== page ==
• Kansas' Johnson showed he could score, ringing up Iowa State for 39 earlier this season, and being named an honorable mention all-Big 12 selection. But he'll have to show he can run a pro team. Some scouts like Johnson better than Tyshawn Taylor, who was drafted last year by Portland in the second round and acquired by Brooklyn.
• Ray McCallum, Jr., the son of UD Coach Ray McCallum, Sr., has great speed and can attack the basket. He dominated the Horizon League, winning preseason and regular season Player of the Year honors, and was a top-40 scorer nationally at 18.7 ppg. As you would expect from the son of a coach, McCallum, Jr., knows the game inside and out, and he could find a home late in the first round or early second.
• Green is a player that doesn't have a natural NBA position. He led the nation in scoring this season, dropping 25 a game for the Hokies. But at 185 pounds, he's a few milkshakes short of the typical NBA two guard. Yet he's not shown consistent NBA point guard skills. One scout thinks Green could be a "poor man's Lou Williams."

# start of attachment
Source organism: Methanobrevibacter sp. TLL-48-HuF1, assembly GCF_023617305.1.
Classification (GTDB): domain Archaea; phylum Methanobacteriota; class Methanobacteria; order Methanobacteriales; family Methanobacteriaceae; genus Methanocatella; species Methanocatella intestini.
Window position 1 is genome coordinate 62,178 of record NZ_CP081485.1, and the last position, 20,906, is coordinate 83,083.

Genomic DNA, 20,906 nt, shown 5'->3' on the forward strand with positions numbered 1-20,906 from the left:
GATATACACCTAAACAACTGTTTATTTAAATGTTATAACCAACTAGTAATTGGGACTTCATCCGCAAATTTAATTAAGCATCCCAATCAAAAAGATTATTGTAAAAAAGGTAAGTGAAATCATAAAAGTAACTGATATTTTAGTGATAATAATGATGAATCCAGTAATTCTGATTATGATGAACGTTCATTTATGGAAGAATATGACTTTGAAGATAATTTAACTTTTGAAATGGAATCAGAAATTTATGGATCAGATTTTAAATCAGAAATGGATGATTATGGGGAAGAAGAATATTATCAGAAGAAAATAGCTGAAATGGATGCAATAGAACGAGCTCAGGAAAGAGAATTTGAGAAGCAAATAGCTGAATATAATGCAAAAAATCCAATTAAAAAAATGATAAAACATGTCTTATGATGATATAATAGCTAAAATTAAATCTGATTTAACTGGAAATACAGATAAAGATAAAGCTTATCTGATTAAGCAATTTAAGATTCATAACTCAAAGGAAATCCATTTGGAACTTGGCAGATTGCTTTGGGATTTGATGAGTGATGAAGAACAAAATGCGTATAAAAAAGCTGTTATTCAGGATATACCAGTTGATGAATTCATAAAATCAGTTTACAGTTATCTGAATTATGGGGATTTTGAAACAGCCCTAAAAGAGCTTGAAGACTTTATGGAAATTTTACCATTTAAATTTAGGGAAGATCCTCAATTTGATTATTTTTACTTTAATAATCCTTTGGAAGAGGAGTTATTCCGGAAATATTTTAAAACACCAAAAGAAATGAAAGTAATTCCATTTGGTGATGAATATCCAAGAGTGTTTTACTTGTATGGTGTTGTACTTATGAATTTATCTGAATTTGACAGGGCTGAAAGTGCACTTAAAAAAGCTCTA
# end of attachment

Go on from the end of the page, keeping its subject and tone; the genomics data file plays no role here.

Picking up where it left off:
• Paul may be in a similar boat. He dropped 35 at Gonzaga this season, as Illinois gave the Zags their only home loss of the season. And he gave Miami all it wanted Sunday night in the second half of their third-round NCAA game. But Paul may wind up being an off-guard prospect in the pros.
• Lyons transferred from Xavier to Arizona after he graduated from Xavier in three years, going to grad school in Tucson while using up his final year of college eligibility, and playing for his former Xavier coach, Sean Miller. A scoring guard at Xavier playing next to Tu Holloway, Lyons has had to adjust to playing point guard at Arizona. He's still more scorer than distributor, leading the Wildcats to the Sweet 16 after scoring 27 in Arizona's win over Harvard Saturday.